Thursday 25 July 2019
As part of the Organisation for Economic Co-operation and Development's (OECD) ongoing work on taxation, it has recently reviewed a number of jurisdictions that have no or low rates of corporate taxation.
Those 12 jurisdictions include Guernsey, Jersey and the Isle of Man. The review concluded that Guernsey's taxation regime is not harmful when reviewed against the OECD's standards concerning the requirement for legal persons to have sufficient economic substance. This corresponds with a similar decision by the European Council of Finance Ministers (ECOFIN) in March 2019.
Under the auspices of the OECD's work to address Base Erosion and Profit Shifting (BEPS), the OECD's Forum for Harmful Tax Practices (FHTP) has undertaken a review of jurisdictions with "no or only nominal" tax rates. This review tested jurisdictions against the OECD's own standards relating to economic substance, which were published by the FHTP in 2018. The FHTP's findings published on 23 July 2019 acknowledge that the economic substance regime adopted by Guernsey in 2018 and implemented from the start of this year creates a sufficient legislative framework to ensure it is not considered to be a harmful regime.
The FHTP's findings follow a decision in March 2019 by the EU that Guernsey is a cooperative jurisdiction in respect of tax matters when reviewed against the EU's standards of transparency and fair taxation. In 2017 the EU's Code of Conduct Group for Business Taxation decided to review the cooperation status of third countries to the EU on tax matters. During 2018, Guernsey worked with the EU (alongside Jersey and the Isle of Man) to design and implement a legal substance requirement within its taxation regime with effect from 01 January 2019. The legislative changes were reviewed by the EU in early 2019. The European Council (ECOFIN) decided that Guernsey was a cooperative regime on 12 March 2019.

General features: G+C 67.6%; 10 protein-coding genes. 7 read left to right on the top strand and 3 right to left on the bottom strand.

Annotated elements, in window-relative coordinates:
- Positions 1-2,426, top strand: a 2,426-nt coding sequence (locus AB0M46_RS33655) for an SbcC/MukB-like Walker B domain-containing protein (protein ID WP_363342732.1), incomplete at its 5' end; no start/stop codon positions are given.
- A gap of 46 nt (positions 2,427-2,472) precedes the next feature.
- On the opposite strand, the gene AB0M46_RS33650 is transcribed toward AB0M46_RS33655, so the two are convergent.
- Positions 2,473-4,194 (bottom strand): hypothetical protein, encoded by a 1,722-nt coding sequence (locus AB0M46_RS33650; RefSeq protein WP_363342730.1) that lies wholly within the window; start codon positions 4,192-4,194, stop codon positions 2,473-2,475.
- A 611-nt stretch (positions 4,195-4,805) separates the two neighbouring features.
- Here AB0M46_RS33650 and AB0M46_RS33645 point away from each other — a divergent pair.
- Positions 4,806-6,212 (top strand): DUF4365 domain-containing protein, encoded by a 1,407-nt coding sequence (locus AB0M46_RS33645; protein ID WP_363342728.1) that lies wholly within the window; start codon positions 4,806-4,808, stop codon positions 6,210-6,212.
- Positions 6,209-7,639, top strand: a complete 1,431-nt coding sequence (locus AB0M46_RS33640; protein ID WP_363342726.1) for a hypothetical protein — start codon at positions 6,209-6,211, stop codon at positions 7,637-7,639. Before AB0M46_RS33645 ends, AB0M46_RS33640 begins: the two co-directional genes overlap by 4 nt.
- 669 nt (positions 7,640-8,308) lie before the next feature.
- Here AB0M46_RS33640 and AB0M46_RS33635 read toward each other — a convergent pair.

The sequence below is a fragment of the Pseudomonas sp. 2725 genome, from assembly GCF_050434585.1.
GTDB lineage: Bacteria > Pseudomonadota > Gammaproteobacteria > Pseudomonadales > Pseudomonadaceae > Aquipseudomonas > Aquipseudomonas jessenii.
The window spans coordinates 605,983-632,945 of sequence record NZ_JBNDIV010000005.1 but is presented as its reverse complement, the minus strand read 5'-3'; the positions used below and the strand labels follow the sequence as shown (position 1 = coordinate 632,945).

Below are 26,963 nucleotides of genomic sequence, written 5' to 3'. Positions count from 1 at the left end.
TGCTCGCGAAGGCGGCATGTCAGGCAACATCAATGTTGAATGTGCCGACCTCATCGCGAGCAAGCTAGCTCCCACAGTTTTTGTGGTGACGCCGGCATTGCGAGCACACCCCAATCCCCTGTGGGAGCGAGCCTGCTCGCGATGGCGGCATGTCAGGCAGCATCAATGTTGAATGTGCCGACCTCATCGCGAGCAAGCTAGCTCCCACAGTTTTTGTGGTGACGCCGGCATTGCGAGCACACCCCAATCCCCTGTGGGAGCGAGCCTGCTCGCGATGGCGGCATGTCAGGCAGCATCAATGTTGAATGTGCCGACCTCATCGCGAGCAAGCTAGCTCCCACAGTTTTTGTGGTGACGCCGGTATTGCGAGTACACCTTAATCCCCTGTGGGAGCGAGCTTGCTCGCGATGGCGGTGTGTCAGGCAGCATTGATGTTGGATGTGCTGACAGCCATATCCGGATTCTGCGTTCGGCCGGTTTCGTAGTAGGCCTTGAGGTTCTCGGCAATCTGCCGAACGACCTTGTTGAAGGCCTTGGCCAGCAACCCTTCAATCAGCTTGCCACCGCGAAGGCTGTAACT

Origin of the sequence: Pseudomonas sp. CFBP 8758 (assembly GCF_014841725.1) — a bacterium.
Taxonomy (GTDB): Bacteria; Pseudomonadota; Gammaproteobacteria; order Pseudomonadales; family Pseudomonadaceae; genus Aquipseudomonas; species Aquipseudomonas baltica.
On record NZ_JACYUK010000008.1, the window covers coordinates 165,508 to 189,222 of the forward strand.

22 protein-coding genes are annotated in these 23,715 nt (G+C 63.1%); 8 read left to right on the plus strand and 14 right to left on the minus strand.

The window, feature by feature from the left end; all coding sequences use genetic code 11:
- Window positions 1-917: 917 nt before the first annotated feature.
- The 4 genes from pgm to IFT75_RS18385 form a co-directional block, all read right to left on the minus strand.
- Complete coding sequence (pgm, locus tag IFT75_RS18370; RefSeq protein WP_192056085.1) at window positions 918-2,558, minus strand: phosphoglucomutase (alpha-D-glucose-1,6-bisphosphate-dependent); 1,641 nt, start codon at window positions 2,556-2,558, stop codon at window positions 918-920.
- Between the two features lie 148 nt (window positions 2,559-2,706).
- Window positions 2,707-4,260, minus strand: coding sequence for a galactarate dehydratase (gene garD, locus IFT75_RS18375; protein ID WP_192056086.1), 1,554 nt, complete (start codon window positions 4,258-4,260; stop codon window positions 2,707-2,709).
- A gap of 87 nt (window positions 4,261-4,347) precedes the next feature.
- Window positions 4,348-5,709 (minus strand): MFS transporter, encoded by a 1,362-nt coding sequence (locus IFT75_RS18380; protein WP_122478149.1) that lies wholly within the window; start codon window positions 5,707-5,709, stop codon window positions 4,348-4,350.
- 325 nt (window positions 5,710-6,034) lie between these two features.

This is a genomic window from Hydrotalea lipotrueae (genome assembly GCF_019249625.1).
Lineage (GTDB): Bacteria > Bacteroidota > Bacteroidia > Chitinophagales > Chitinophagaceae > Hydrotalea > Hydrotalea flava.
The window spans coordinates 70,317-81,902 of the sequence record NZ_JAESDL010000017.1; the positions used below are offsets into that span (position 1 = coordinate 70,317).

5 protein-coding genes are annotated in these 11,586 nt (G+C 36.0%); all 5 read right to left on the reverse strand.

Deputy St Pier, President of the Policy & Resources Committee, said:
'In March, we welcomed the ECOFIN decision that Guernsey meets the EU regional standard in respect of taxation following the implementation of a legal substance requirement from the 2019 tax year. That implementation work has also ensured that we meet the OECD's global standard on fair taxation. The affirmation that our tax regime is not harmful in the global economy is an important decision to help challenge misconceptions about Guernsey. Guernsey has a long track record as a transparent and cooperative jurisdiction that meets international standards as they emerge. The maintenance of this track record remains one of the priorities in the Island's Future Guernsey Plan. The OECD's review published this week provides further independent confirmation of this. It will be no surprise to anyone who has knowledge of Guernsey's exemplary standards in this field.'